June 8, 2002
FCC spares cable from open access
One of the most important issues facing the technology industry is how broadband networks should (or should not) be regulated. The two primary camps are those that believe the phone and cable networks should be "open access"—that is forced to allow competitors to use their networks—and those that believe companies ought to be able to own and control their networks. This piece in Salon does an admirable job describing the issue and the various sides, though clearly has a bias for “open access.”
The fear, of course, is that if the phone and cable companies could prohibit competitors from using their networks, they will be entrenched monopolies that will raise prices, stop innovating, and regulate the content that goes over their networks. Currently there is an asymmetry because the RBOCs are forced to open their DSL networks to competitors while cable companies are not. Both sides, and the FCC, want an even playing field, but one side would lift the regulations on DSL and the other would impose them on cable.
Various bills have emerged to address these issues—such as from Fritz Hollings on the side of government intervention and from Tauzin/Dingell on the side of liberalizing government rules—but the real action may instead be at the FCC, where chairman Michael Powell has just ruled that cable companies should not be forced to open their networks and may move to lift the restrictions from DSL. Unfortunately, Powell gets little support from Bush who has been influenced by AT&T and has other priorities on his mind at the moment.
AT&T position is to be expected but telling: they oppose open access on their cable networks but support it for their RBOC competitors. Why? Though they say it is because it will “harm consumers” (a hypocritical argument since they argue the reverse for their own networks) the real reason of course is that lifting the restrictions on DSL would mean tougher competition for AT&T’s broadband service. Yet according to proponents of “open access” they have nothing to worry about—for as long as they aren’t forced to share their networks they will be a monopoly, immune from competition. But what about DSL? They too would be a monopoly, the argument goes, if it weren’t for the grace of the open access restrictions currently in place—whose abolition they stridently oppose. I suppose if satellite, fixed wireless, or any other sort of broadband access method got too successful the “open access” camp would be in favor of forcing them to share their networks as well. One has to ask: how many “monopolies” do you need in an industry before you have competition? I thought it was two, but maybe I’m missing something.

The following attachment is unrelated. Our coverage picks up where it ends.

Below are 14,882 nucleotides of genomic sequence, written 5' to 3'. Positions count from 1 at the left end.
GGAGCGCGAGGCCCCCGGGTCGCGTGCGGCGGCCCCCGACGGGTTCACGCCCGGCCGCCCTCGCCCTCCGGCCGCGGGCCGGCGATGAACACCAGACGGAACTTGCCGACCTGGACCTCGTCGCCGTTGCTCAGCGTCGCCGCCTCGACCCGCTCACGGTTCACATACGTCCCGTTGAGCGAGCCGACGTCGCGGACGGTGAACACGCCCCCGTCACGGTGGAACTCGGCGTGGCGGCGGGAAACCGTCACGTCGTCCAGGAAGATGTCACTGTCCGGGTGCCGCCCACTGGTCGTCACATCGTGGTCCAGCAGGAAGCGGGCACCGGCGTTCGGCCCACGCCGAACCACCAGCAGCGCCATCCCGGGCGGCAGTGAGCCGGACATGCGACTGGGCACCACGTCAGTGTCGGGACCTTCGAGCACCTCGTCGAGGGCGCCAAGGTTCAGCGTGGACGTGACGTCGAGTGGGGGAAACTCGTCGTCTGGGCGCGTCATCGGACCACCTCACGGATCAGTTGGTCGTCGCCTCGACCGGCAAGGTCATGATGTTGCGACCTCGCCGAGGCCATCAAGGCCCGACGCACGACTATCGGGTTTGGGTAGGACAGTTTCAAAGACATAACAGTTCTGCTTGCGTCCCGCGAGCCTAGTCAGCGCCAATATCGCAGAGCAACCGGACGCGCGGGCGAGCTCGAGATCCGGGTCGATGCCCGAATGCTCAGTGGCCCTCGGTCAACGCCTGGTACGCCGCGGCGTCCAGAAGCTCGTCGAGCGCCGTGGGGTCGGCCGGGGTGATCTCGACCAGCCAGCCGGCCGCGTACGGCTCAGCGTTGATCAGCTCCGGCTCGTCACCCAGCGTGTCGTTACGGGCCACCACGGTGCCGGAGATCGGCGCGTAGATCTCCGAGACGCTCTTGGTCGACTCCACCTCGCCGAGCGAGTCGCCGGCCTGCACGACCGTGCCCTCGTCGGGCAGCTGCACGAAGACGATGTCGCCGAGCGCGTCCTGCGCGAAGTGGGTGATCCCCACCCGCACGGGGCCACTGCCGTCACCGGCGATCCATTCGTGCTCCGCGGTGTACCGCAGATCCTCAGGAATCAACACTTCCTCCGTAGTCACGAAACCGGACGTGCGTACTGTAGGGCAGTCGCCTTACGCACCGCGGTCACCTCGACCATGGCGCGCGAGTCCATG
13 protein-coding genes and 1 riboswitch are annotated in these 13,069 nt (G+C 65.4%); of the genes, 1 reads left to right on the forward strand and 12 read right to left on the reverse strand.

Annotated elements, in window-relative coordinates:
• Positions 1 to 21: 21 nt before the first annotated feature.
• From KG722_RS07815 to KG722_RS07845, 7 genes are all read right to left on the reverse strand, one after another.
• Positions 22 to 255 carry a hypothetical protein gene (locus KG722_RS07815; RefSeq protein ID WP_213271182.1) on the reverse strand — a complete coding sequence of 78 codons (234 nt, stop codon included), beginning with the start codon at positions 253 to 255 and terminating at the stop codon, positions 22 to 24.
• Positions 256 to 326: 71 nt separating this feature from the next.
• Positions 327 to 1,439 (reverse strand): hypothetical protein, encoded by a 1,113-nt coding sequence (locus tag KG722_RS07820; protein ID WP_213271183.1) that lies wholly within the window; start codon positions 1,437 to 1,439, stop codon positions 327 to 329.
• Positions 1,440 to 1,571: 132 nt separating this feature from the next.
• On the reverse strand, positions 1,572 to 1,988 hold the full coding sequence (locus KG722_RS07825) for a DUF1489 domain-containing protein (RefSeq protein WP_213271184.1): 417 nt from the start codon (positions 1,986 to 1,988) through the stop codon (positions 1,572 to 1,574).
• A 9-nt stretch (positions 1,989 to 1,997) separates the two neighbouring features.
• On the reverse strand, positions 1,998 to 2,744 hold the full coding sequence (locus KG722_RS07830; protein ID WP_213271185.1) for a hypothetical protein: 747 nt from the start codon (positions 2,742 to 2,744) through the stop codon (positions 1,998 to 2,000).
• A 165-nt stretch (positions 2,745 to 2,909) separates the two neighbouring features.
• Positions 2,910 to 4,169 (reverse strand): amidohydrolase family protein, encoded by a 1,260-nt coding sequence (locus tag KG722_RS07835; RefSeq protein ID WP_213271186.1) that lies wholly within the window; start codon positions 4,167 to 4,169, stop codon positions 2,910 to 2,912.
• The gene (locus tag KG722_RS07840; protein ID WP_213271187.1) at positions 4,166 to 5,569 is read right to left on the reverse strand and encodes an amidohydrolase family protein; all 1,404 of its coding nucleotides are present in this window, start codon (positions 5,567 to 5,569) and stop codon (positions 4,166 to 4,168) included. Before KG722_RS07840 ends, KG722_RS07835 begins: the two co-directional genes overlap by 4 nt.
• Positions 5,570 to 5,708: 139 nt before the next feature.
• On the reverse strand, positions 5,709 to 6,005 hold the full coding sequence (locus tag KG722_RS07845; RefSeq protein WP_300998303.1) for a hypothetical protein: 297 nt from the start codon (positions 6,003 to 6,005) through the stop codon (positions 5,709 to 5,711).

The open access camp argues to “open” cable networks on the grounds that DSL is no match for cable, but this makes their advocacy for holding back the DSL players with forced open access all the more bizarre. True, there are some places with only one option available for broadband services—but this is the minority. In most places where broadband is available there is choice—there is competition. It is also argued that lifting the forced open access restrictions on the RBOCs would kill the CLECs that compete with them over their network. Probably so—but the CLEC business model has been flawed from the beginning and it is serving no broader interest to have them on government-sponsored life support. Let other competition emerge instead.
Another argument for keeping DSL networks pried open is that the government helped the RBOC develop their networks in the first place. But how the networks were developed doesn’t change the wisdom of what is best for industry and consumers going forward and it hasn’t been the government investing in the upgrades for DSL. The open access argument is perverse in this context because it effectively says that because the government helped create a network monopoly it ought to remove incentives for industry to create new networks. Who would invest in a new network when the real possibility exists that you will be forced to share it with your competitors?
The major problem with the forced open access position is that is takes a static view of innovation and treats each network as a separate industry. But of course there really isn’t a DSL industry or a cable access industry—there is only a broadband industry, with competing approaches. Even though DSL and cable broadband access is not very widespread, the emphasis with open access regulation is on creating competition on those existing networks—managed competition—rather than creating a climate that encourages facilities-based innovation. The result will be that these, often inadequate, networks will perpetuate, whimpering along, and the incentive to innovate and develop new kinds of services will be severely hampered.
The regulations on networks have to be evaluated on how they affect incentives and the long-term impact on the growth and dynamism of the industry. The “open access” camp would have the major broadband arteries closely monitored and regulated to ensure that no player would be allowed to become too powerful. But of course this just removes the incentive to become powerful--to innovate, grow, develop new services and products and to be able to reap the rewards. We need to foster an environment that rewards innovation and allows broadband providers, new and old, to profit from (yes, I said profit! It’s not a dirty word) their services. We need to take the long view that looks to the broadband access models of the future and stops hampering the models of the present.